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Female Leaders: Know Your Value
Can you breakthrough leadership stereotypes to define your success?
Dr. Jill Guindon-Nasir, adjunct faculty member at the University of Virginia and former senior corporate director at the Ritz Carlton Leadership Center, discusses how important it is for women leaders to build and exude confidence and recognize their true value.
Focusing on experience, skills and knowledge, Jill inspires women to dismiss leadership stereotypes, step beyond negative societal pressures and leverage their expertise.
Being confident in who you are and understanding what you bring to the table helps all leaders—regardless of age, gender or background—determine the right career fit and the steps to take to achieve your own definition of success.
So I think that we need to go in there and know that we're just as fit for the job if not even more fit for the job, that we have exactly what we need to do. We have the education behind us. We have the knowledge behind us, and I think it's just all about believing who you are. If you are the right person for that job, if you're the right person, that fit, like I said, for that organization, then you're going to get it. If not, another door is going to open, and you're going to shine somewhere else. And again it will be their loss, that organization that didn't take you.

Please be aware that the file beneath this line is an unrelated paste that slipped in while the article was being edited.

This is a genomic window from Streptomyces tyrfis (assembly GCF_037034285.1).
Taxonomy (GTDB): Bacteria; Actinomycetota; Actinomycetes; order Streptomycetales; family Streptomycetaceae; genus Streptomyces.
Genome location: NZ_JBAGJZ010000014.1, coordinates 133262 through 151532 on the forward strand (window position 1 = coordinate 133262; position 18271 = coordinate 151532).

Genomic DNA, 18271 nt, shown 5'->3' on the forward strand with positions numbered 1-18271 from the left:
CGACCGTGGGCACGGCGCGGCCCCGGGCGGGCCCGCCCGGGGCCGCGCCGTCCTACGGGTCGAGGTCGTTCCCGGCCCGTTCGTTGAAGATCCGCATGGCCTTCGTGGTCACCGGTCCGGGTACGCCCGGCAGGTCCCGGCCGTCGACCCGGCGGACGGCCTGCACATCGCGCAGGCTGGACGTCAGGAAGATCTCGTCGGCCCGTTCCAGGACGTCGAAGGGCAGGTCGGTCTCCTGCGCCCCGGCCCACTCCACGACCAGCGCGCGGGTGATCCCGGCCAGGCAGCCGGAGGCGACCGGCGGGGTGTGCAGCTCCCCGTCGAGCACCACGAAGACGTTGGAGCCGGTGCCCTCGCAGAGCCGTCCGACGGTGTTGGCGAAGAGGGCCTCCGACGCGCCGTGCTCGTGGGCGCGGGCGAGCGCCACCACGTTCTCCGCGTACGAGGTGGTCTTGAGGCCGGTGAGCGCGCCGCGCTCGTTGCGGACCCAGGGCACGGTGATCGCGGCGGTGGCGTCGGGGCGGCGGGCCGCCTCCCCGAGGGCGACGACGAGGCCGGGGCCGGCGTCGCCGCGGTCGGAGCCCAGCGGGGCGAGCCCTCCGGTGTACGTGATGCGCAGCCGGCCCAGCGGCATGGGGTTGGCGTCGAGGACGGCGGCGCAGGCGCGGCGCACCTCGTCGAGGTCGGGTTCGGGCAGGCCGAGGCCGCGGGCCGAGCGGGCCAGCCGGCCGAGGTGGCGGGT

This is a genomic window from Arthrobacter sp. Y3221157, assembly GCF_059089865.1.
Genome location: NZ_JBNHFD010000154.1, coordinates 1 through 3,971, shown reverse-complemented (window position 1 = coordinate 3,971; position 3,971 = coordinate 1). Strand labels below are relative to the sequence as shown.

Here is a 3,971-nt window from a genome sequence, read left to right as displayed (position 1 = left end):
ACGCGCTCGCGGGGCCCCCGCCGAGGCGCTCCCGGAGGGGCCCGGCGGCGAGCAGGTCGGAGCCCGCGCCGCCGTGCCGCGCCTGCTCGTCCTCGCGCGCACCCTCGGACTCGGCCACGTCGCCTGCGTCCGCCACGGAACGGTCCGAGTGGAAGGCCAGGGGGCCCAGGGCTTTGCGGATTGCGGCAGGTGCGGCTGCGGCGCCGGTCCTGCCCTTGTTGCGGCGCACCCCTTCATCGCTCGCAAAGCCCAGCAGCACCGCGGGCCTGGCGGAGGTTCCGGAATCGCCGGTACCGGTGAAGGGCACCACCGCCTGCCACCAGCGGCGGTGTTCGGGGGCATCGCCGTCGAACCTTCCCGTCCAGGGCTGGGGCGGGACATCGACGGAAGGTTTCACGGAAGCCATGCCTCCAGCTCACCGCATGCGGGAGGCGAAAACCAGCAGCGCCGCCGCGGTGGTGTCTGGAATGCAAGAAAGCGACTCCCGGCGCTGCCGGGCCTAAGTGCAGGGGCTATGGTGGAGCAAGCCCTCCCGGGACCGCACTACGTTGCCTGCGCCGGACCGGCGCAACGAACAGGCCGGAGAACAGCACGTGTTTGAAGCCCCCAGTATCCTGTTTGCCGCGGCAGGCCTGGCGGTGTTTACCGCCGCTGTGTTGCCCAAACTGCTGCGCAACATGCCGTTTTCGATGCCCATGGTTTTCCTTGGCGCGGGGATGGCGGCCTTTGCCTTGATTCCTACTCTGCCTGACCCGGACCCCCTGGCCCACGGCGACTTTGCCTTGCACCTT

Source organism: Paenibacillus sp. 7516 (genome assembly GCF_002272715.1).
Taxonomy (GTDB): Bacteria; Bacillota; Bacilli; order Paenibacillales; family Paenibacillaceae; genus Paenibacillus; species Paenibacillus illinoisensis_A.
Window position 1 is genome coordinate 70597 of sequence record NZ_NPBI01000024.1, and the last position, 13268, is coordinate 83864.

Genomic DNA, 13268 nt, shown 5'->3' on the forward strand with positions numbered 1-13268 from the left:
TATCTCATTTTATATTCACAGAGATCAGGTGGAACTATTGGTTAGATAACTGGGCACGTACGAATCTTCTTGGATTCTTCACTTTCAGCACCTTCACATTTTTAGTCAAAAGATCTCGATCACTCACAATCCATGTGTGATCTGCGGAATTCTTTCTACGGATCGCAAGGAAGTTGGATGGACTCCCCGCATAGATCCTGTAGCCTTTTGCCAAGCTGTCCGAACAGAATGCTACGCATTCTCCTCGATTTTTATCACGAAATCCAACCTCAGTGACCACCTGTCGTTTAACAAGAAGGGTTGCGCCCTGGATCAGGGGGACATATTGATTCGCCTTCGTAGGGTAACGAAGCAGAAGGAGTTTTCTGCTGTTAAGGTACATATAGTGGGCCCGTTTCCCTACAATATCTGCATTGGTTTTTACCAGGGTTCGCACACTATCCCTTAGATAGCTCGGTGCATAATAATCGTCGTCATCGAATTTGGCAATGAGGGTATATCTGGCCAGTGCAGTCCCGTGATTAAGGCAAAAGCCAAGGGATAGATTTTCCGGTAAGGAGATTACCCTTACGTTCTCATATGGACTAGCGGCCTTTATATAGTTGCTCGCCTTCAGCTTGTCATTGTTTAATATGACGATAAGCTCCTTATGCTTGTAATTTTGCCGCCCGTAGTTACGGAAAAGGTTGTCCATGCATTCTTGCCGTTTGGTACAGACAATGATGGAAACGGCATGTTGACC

So I think as a woman, you just need to be strong. You need to go forward. You need to not look at the stereotypes and worry about anything, and it's about just having balance. I think it's about standing up for yourself, having that balance. I have a little guy now at home, and you know it's okay to say, you know, I can go to that event or I have to do this thing. I give over 110% every single day of my work. But I know there are some certain things that I need to be there. I need to be at the Halloween costume party, or I need to be at the Santa party or something. There's nothing wrong with that. And I think it's all about just saying what you want and standing up yourself, where a man, I think, wouldn't be afraid to say those things, but a woman will think that that will be taken and maybe hurt them in their career.
And I think it's not about being afraid. You bring a lot to the table. You have to know your value, and you can't know your value until you know you're valuable. So I think that that's very important.
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